Thus, for the heart pump 100B, the above described process operates to maintain zero power control by adjusting the position of the impeller 130B within the cavity 120 when a change in the normal pressure differential across the impeller arises due to a change in pressure within the respective circulatory system to which the pump 100B is attached. Unlike the BiVAD application for the pump 100A, correcting for the pressure differential is more important than correcting relative flows between the circulatory systems, as relative flow will be influenced by the ventricle not attached to the pump 100B. Thus, in the VAD example for the pump 100B, the inherent attractive forces between the impeller 130B and the drive 170 and magnetic bearing 180 result in a new balance position offset from the axial centre of the cavity 120, thereby counteracting any pressure changes, which in turn can be used to compensate for changes in vascular pressure in the circulatory systems.

It will therefore be appreciated that this control process allows the heart pump 100B to implement pressure control whilst maintaining a zero power configuration. In this example, if flow control is required, this can be achieved by adjusting the rotation speed of the impeller 130B. It will be appreciated that this is less complex than attempting to alter the rotation rate of the impeller 130A in the heart pump 100A, which could result in an undesirable flow differential arising due the different configuration of the first and second sets of vanes 131, 132.

Whilst the above described process may be achieved in any suitable manner, in one example, this is achieved by the controller 190. Accordingly, the controller 190 is typically adapted to control the drive 170 to cause rotation of the impeller 130. In addition to this, the controller 190 will monitor the power drawn by the magnetic bearing 180, and use this to control the magnetic bearing 180, and hence the axial position of the impeller 130, as will be described in more detail below.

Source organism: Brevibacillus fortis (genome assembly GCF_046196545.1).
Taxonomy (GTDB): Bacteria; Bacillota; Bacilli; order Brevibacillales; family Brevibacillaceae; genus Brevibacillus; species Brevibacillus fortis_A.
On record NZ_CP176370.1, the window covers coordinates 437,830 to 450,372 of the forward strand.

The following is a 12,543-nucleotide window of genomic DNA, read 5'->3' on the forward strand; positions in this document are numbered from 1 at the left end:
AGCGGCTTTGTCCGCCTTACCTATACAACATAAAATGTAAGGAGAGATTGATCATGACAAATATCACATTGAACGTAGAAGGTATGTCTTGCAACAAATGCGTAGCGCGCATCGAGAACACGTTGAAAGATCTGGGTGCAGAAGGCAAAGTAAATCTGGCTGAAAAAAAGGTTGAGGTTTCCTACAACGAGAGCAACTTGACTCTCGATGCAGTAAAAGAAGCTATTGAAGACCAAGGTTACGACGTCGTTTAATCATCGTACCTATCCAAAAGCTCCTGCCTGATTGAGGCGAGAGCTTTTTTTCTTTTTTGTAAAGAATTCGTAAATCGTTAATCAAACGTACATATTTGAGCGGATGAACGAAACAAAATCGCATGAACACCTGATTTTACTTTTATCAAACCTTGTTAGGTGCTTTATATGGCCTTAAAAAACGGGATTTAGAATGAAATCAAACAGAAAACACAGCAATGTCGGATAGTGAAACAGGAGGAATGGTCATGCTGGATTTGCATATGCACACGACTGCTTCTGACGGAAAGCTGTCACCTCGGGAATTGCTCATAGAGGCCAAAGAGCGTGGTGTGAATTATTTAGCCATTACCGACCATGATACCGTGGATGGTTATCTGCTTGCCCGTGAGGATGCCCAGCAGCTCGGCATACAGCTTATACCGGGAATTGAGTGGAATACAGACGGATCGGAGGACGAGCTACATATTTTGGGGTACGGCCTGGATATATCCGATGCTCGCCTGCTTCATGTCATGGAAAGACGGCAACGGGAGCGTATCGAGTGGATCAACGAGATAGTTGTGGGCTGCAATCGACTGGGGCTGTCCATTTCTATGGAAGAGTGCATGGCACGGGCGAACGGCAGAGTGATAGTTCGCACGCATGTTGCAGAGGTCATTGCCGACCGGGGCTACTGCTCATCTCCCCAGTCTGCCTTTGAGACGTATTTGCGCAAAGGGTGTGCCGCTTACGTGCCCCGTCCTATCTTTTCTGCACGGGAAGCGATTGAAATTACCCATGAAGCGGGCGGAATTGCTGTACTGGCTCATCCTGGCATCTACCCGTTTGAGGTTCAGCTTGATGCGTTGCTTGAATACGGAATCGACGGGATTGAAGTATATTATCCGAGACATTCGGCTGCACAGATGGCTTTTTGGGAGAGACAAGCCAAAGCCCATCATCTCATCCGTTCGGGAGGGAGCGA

It will be appreciated from this that any suitable form of controller may be used, and an example controller will now be described in more detail with respect to FIG. 8.

In this example the controller 190 includes a processor 300, a memory 301, an optional input/output device (I/O device) 302, such as input buttons, a key pad, display or the like, or an optional external interface 303, allowing the controller 190 to receive signals from the sensor 195, and provide control signals to the drive 170 and the magnetic bearing 180. It will therefore be appreciated that the controller 190 may be in the form of a suitably programmed processing system, such as a computer, laptop, palm top, PDA, or alternatively may be specialised hardware, a programmable logic controller, field programmable gate array (FPGA) or the like.